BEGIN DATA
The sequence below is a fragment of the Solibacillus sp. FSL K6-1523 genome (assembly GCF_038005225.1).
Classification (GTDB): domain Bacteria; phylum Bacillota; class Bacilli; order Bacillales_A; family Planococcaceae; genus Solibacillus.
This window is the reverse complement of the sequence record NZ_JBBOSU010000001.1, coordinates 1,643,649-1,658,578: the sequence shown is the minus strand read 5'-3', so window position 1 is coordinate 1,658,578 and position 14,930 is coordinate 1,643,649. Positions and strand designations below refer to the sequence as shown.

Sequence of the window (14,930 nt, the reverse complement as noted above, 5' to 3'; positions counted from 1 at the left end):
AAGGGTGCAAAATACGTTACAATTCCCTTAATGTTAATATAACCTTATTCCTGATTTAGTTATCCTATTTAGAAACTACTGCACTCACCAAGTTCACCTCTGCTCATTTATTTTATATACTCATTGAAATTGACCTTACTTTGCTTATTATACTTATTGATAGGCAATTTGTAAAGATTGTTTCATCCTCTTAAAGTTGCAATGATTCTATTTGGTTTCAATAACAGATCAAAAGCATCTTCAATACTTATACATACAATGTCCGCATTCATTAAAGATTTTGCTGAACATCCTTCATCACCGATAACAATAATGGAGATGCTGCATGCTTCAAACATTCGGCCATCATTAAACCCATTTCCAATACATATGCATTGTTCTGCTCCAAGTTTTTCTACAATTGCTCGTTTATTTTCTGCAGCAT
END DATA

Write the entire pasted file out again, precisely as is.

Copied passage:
The sequence below is a fragment of the Solibacillus sp. FSL K6-1523 genome (assembly GCF_038005225.1).
Classification (GTDB): domain Bacteria; phylum Bacillota; class Bacilli; order Bacillales_A; family Planococcaceae; genus Solibacillus.
This window is the reverse complement of the sequence record NZ_JBBOSU010000001.1, coordinates 1,643,649-1,658,578: the sequence shown is the minus strand read 5'-3', so window position 1 is coordinate 1,658,578 and position 14,930 is coordinate 1,643,649. Positions and strand designations below refer to the sequence as shown.

Sequence of the window (14,930 nt, the reverse complement as noted above, 5' to 3'; positions counted from 1 at the left end):
AAGGGTGCAAAATACGTTACAATTCCCTTAATGTTAATATAACCTTATTCCTGATTTAGTTATCCTATTTAGAAACTACTGCACTCACCAAGTTCACCTCTGCTCATTTATTTTATATACTCATTGAAATTGACCTTACTTTGCTTATTATACTTATTGATAGGCAATTTGTAAAGATTGTTTCATCCTCTTAAAGTTGCAATGATTCTATTTGGTTTCAATAACAGATCAAAAGCATCTTCAATACTTATACATACAATGTCCGCATTCATTAAAGATTTTGCTGAACATCCTTCATCACCGATAACAATAATGGAGATGCTGCATGCTTCAAACATTCGGCCATCATTAAACCCATTTCCAATACATATGCATTGTTCTGCTCCAAGTTTTTCTACAATTGCTCGTTTATTTTCTGCAGCAT